Ladyhawke - Anxiety - Albums - Reviews - Soundblab

Ladyhawke - Anxiety

by Lawrence Poole Rating:5.5 Release Date:2012-05-28

Ah, it appears the curse of the dreaded second album has struck again. How many artists can honestly say their first album isn't their best? A whole lifetime of experience and inspiration is thrown into that debut gem, so when it comes around to making their sophomore offering, baying record execs and hungry fans need to be satisfied with something which is penned in a paltry 18 months.

Yet, ironically, Kiwi singer-songwriter Pip Brown has taken four years to put Anxiety together and still it falls a fair way below the high watermark of her 250,000-shifting self-titled first offering. Nowhere is there anything to match the Fleetwood Mac-infused majesty of 'Back of the Van' or 'My Delirium'. However, that's not to say the record is a complete dud.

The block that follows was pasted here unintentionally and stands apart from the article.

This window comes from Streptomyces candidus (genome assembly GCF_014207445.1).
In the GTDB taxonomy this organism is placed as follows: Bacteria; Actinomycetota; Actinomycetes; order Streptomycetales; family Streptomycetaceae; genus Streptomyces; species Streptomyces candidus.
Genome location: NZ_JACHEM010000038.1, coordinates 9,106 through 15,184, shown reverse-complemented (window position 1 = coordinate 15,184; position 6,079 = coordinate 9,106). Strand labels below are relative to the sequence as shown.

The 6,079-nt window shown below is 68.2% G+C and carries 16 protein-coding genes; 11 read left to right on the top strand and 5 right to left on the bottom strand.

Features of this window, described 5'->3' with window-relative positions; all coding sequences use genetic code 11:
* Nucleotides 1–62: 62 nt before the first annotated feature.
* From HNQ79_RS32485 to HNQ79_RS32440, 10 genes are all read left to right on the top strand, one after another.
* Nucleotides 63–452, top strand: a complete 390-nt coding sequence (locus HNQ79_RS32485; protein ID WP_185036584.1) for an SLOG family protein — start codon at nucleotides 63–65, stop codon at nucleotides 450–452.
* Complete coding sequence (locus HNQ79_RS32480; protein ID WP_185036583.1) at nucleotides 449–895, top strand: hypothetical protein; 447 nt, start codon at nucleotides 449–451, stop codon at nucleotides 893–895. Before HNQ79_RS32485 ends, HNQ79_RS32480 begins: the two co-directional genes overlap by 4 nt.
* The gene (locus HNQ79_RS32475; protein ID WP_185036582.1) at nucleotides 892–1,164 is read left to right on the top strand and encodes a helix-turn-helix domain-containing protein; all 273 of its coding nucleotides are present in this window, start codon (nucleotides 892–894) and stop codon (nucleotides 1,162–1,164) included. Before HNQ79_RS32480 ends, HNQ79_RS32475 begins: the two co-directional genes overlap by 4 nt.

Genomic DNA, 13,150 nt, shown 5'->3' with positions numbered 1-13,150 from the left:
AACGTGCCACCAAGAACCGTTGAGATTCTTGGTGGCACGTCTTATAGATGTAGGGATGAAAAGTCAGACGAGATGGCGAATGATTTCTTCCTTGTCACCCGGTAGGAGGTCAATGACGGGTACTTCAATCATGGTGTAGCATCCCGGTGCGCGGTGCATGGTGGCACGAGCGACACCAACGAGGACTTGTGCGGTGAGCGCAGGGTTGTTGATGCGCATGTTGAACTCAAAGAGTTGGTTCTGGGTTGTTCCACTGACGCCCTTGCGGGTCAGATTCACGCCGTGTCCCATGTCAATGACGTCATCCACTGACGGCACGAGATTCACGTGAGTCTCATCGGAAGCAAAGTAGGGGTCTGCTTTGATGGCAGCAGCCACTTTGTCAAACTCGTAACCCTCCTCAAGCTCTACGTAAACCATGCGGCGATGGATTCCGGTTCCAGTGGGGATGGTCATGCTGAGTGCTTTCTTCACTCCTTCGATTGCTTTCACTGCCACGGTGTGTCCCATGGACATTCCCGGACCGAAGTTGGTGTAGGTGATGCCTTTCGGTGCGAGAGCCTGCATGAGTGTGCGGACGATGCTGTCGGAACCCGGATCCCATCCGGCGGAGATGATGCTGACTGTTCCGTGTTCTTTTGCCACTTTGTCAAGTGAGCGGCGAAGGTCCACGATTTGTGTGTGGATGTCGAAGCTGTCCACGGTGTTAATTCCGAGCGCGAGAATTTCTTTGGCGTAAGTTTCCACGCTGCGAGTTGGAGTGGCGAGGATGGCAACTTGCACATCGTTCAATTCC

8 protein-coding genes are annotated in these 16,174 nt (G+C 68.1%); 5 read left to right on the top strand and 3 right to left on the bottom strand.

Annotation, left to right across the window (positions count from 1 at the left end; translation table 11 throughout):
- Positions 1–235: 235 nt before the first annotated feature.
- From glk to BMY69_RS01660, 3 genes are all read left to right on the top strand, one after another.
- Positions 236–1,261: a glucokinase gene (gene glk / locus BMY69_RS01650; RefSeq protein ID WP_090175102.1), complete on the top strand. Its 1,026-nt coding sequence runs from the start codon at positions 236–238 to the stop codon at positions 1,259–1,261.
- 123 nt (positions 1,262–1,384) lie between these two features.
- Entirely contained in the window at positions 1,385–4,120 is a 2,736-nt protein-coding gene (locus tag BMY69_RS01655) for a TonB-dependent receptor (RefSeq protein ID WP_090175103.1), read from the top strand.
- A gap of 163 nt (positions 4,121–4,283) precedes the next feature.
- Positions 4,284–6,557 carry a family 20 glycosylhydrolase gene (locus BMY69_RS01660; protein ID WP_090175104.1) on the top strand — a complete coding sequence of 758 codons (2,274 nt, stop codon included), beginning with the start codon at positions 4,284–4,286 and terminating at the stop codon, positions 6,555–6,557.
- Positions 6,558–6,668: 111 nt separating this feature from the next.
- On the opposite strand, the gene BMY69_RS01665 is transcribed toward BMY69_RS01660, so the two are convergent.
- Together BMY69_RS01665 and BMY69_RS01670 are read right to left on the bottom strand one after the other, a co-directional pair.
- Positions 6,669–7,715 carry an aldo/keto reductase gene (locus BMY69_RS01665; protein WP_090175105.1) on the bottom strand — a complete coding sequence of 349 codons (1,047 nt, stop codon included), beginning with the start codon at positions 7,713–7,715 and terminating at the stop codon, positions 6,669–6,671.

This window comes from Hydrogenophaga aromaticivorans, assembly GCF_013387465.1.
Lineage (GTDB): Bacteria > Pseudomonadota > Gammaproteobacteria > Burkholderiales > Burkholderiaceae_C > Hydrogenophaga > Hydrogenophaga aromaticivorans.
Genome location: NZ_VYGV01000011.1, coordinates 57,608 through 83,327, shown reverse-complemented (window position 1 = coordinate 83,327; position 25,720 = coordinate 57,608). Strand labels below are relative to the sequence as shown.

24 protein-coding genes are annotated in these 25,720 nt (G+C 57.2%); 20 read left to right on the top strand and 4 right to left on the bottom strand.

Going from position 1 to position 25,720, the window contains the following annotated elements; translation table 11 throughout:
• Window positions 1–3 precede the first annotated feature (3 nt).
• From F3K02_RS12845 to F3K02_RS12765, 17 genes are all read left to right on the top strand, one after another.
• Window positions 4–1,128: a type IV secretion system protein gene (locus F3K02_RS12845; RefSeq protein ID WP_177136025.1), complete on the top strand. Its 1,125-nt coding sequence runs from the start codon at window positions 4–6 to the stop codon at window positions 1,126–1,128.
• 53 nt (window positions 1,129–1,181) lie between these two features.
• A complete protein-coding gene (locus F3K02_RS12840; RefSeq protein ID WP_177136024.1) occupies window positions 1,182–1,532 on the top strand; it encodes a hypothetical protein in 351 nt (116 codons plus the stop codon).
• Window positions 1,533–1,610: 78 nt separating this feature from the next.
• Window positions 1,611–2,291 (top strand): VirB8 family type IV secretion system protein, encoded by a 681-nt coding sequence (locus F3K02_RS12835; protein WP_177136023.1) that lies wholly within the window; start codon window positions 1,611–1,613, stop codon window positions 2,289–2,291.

There are some nice moments - which proved particularly fruitful and enjoyable when I caught her in buoyant form at Shepherd's Bush Empire recently - but just not enough to really get the juices flowing. The electro-inflected 'The Quick & the Dead' bounces along at a nice pace, all reverb and pulsating basslines, while comeback single 'Black, White & Blue' has hints of St Etienne in their early 1990s pomp and 'Sunday Drive' throbs and rocks like a future single should. Sadly, it doesn't really get much better than than that.

Opener 'Girl Like Me loses' itself in its 80s synth touchstones, while 'Vanity' and title track 'Anxiety' fall between the two stools of tipping a hat to the decade fashion forgot and ripping it off completely. Album closer 'Gone Gone Gone' unfortunately ploughss a similar vein by being too derivative to stand on its own two feet, lost in a swirl of keyboards and cliched lyrics.

Such a shame, as Ladyhawke's first album was a geniunely exciting proposition - full of vim, vigour, spark and sassy, ballsy Antipodean charm. Let's hope Pip returns to form on album three.

Comments (0)

There are no comments posted here yet
Related Articles